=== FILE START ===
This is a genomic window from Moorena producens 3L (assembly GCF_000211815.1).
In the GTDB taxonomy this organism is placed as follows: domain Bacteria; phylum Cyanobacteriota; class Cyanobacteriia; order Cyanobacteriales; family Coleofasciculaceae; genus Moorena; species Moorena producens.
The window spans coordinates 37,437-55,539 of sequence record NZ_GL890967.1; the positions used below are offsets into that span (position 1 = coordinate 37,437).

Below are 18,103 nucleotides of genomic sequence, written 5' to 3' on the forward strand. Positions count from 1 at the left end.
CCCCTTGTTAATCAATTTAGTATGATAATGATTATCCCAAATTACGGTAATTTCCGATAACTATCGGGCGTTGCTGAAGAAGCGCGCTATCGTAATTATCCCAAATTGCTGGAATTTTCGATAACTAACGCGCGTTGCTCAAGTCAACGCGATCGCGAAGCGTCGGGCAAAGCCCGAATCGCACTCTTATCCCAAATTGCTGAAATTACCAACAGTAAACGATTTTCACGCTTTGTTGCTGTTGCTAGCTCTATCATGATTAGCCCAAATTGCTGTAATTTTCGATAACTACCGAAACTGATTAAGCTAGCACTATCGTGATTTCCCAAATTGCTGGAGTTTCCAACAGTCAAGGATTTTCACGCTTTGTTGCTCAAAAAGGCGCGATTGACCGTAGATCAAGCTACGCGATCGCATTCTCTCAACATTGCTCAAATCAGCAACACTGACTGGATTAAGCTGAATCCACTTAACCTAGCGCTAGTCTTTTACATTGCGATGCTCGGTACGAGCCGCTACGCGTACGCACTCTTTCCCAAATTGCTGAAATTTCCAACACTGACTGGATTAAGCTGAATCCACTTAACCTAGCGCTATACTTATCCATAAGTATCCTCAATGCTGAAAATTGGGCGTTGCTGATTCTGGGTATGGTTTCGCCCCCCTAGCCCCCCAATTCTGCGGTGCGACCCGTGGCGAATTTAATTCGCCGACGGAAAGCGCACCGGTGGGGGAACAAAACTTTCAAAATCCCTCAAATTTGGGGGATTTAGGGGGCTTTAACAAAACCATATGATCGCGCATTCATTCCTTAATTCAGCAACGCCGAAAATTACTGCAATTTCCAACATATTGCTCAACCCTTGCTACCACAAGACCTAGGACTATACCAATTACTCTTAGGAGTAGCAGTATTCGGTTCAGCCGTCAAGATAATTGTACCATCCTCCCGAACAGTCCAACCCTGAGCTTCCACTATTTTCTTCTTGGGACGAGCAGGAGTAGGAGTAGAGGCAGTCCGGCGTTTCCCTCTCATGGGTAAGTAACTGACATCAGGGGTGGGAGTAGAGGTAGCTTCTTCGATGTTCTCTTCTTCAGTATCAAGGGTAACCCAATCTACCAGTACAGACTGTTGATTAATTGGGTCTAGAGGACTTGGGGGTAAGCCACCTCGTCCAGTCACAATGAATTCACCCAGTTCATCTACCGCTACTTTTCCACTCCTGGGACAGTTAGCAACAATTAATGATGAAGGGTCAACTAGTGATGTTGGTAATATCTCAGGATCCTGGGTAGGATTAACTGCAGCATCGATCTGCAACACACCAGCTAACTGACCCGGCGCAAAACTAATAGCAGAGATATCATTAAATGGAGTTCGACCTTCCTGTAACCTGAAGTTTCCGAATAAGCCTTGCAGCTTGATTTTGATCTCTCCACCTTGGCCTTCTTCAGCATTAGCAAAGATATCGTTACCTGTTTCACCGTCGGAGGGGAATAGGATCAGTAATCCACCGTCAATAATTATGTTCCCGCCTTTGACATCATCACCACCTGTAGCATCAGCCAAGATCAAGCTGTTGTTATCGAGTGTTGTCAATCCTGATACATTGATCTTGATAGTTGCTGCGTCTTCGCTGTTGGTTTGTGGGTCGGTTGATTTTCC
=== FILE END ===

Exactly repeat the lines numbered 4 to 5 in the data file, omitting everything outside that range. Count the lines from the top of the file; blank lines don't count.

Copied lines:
Below are 18,103 nucleotides of genomic sequence, written 5' to 3' on the forward strand. Positions count from 1 at the left end.
CCCCTTGTTAATCAATTTAGTATGATAATGATTATCCCAAATTACGGTAATTTCCGATAACTATCGGGCGTTGCTGAAGAAGCGCGCTATCGTAATTATCCCAAATTGCTGGAATTTTCGATAACTAACGCGCGTTGCTCAAGTCAACGCGATCGCGAAGCGTCGGGCAAAGCCCGAATCGCACTCTTATCCCAAATTGCTGAAATTACCAACAGTAAACGATTTTCACGCTTTGTTGCTGTTGCTAGCTCTATCATGATTAGCCCAAATTGCTGTAATTTTCGATAACTACCGAAACTGATTAAGCTAGCACTATCGTGATTTCCCAAATTGCTGGAGTTTCCAACAGTCAAGGATTTTCACGCTTTGTTGCTCAAAAAGGCGCGATTGACCGTAGATCAAGCTACGCGATCGCATTCTCTCAACATTGCTCAAATCAGCAACACTGACTGGATTAAGCTGAATCCACTTAACCTAGCGCTAGTCTTTTACATTGCGATGCTCGGTACGAGCCGCTACGCGTACGCACTCTTTCCCAAATTGCTGAAATTTCCAACACTGACTGGATTAAGCTGAATCCACTTAACCTAGCGCTATACTTATCCATAAGTATCCTCAATGCTGAAAATTGGGCGTTGCTGATTCTGGGTATGGTTTCGCCCCCCTAGCCCCCCAATTCTGCGGTGCGACCCGTGGCGAATTTAATTCGCCGACGGAAAGCGCACCGGTGGGGGAACAAAACTTTCAAAATCCCTCAAATTTGGGGGATTTAGGGGGCTTTAACAAAACCATATGATCGCGCATTCATTCCTTAATTCAGCAACGCCGAAAATTACTGCAATTTCCAACATATTGCTCAACCCTTGCTACCACAAGACCTAGGACTATACCAATTACTCTTAGGAGTAGCAGTATTCGGTTCAGCCGTCAAGATAATTGTACCATCCTCCCGAACAGTCCAACCCTGAGCTTCCACTATTTTCTTCTTGGGACGAGCAGGAGTAGGAGTAGAGGCAGTCCGGCGTTTCCCTCTCATGGGTAAGTAACTGACATCAGGGGTGGGAGTAGAGGTAGCTTCTTCGATGTTCTCTTCTTCAGTATCAAGGGTAACCCAATCTACCAGTACAGACTGTTGATTAATTGGGTCTAGAGGACTTGGGGGTAAGCCACCTCGTCCAGTCACAATGAATTCACCCAGTTCATCTACCGCTACTTTTCCACTCCTGGGACAGTTAGCAACAATTAATGATGAAGGGTCAACTAGTGATGTTGGTAATATCTCAGGATCCTGGGTAGGATTAACTGCAGCATCGATCTGCAACACACCAGCTAACTGACCCGGCGCAAAACTAATAGCAGAGATATCATTAAATGGAGTTCGACCTTCCTGTAACCTGAAGTTTCCGAATAAGCCTTGCAGCTTGATTTTGATCTCTCCACCTTGGCCTTCTTCAGCATTAGCAAAGATATCGTTACCTGTTTCACCGTCGGAGGGGAATAGGATCAGTAATCCACCGTCAATAATTATGTTCCCGCCTTTGACATCATCACCACCTGTAGCATCAGCCAAGATCAAGCTGTTGTTATCGAGTGTTGTCAATCCTGATACATTGATCTTGATAGTTGCTGCGTCTTCGCTGTTGGTTTGTGGGTCGGTTGATTTTCC